U.S. Energy Information Administration - EIA - Independent Statistics and Analysis
Frequently Asked Questions
How much carbon dioxide is produced by burning gasoline and diesel fuel?
About 19.64 pounds of carbon dioxide (CO2) are produced from burning a gallon of gasoline that does not contain ethanol. Most of the retail gasoline now sold in the U.S. contains about 10% ethanol by volume. Under international agreement, CO2 from ethanol and other biofuels are not counted at the tailpipe, so burning a gallon of gasoline with 10% ethanol produces about 17.68 pounds of CO2.
About 22.38 pounds of CO2 are produced by burning a gallon of diesel fuel. It is possible to buy biodiesel fuel in some states. Burning a gallon of “B10” (diesel fuel containing 10% biodiesel by volume) results in emission of about 20 pounds of CO2.
EIA estimates1 that U.S. gasoline and diesel fuel consumption for transportation in 2012 resulted in the emission of about 1,089 and 422 million metric tons of CO2 respectively, for a total of 1,511 million metric tons of CO2. This total was equivalent to 83% of total CO2 emissions by the U.S. transportation sector and 29% of total U.S. energy-related CO2 emissions.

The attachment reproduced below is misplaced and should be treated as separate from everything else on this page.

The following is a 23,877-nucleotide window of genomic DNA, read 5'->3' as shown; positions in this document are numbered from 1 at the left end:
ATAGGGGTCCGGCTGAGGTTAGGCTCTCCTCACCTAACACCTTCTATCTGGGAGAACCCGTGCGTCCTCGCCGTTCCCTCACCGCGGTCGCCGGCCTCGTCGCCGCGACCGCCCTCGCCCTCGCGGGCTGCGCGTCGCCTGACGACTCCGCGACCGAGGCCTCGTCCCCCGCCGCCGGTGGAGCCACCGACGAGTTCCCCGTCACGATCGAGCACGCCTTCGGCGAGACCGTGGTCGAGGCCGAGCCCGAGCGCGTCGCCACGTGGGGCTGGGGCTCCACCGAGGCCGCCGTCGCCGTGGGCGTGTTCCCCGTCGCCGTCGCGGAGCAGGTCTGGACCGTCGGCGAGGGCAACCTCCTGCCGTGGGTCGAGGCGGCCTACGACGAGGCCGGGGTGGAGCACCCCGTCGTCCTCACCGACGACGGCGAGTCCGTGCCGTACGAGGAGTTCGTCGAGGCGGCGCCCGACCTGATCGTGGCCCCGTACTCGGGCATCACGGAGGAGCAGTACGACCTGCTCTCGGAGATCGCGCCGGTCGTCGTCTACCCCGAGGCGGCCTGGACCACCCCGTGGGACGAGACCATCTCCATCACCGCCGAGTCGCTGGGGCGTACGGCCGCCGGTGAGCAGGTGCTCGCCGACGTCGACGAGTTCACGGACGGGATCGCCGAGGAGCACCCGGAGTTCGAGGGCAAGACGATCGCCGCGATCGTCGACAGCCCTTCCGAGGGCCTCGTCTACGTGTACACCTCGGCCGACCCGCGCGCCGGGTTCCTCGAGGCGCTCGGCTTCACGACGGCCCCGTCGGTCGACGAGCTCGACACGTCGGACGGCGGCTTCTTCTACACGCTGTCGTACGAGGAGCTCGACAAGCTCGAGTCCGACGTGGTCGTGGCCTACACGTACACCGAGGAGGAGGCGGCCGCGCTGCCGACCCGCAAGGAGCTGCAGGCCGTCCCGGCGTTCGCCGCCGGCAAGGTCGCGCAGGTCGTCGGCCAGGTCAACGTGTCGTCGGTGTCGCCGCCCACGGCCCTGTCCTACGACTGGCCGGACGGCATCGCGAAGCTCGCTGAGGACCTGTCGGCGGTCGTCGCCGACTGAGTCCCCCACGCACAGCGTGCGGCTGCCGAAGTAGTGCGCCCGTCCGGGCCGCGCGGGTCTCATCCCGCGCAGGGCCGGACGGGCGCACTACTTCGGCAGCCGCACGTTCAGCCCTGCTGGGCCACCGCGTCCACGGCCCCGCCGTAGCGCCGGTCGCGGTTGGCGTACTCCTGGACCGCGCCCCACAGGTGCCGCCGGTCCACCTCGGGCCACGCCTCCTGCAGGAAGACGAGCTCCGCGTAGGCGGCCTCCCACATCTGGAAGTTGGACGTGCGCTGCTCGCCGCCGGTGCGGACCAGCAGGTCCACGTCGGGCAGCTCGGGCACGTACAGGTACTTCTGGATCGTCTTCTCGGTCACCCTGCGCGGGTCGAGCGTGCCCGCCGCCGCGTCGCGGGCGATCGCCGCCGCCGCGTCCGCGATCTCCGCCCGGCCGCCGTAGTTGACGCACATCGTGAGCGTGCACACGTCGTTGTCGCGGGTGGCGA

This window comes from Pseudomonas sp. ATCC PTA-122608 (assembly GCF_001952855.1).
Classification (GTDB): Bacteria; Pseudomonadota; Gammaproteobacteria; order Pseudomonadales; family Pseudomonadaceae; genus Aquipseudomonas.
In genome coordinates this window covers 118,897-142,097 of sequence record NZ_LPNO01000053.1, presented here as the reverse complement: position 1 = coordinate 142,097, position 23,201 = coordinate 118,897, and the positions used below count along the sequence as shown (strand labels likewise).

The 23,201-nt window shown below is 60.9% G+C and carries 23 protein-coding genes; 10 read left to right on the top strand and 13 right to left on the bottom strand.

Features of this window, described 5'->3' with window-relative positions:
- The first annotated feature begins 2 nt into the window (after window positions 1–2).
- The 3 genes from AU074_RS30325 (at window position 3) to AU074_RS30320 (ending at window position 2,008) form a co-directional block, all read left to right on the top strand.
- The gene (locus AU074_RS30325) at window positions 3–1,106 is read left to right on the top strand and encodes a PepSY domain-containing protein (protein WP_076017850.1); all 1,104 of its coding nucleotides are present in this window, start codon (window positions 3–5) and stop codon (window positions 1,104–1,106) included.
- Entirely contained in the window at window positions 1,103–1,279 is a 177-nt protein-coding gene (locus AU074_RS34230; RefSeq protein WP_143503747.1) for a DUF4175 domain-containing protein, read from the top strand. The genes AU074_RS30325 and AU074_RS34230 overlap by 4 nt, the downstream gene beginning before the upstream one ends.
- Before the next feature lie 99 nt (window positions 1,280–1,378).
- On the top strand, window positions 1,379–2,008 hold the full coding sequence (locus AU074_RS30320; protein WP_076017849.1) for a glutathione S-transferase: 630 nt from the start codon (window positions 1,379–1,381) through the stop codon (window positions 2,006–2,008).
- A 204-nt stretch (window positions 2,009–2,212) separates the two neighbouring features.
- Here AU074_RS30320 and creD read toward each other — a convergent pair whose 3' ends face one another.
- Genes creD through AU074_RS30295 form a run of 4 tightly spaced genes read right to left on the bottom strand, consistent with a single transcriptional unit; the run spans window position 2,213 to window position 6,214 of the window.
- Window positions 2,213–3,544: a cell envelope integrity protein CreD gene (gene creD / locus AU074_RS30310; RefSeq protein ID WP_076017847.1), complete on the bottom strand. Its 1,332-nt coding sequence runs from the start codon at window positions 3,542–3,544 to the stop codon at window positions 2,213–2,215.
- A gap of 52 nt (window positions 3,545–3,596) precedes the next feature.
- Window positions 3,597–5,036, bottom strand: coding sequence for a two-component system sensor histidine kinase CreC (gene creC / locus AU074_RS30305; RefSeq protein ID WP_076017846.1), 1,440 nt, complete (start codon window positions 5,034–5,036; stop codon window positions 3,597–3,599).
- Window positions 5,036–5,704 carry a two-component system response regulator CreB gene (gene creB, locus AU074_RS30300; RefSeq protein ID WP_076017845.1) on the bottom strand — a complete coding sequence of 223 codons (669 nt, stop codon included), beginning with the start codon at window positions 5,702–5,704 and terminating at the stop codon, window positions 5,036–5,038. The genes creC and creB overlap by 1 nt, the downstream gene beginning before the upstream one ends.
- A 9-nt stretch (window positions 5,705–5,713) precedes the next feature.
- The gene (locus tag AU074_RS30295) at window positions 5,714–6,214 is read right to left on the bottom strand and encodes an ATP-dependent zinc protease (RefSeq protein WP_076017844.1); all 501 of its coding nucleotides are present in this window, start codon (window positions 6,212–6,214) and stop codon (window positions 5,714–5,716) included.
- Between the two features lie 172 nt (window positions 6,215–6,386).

1 As of April 18, 2013
Last updated: April 18, 2013
Other FAQs about Diesel
- Does EIA publish off-road diesel fuel prices?
- How do I calculate diesel fuel surcharges?
- How many gallons of diesel fuel does one barrel of oil make?
- How much biodiesel is produced, imported, exported, and consumed in the United States?
- How much carbon dioxide is produced by burning gasoline and diesel fuel?
- When was the last refinery built in the United States?
- Why are the retail pump prices for gasoline and diesel fuel in increments of 0.9 cents?
- Why don't fuel prices change as quickly as crude oil prices?
- Why has diesel fuel been more expensive than gasoline?
- What are projected diesel fuel prices for 2013 and for 2014?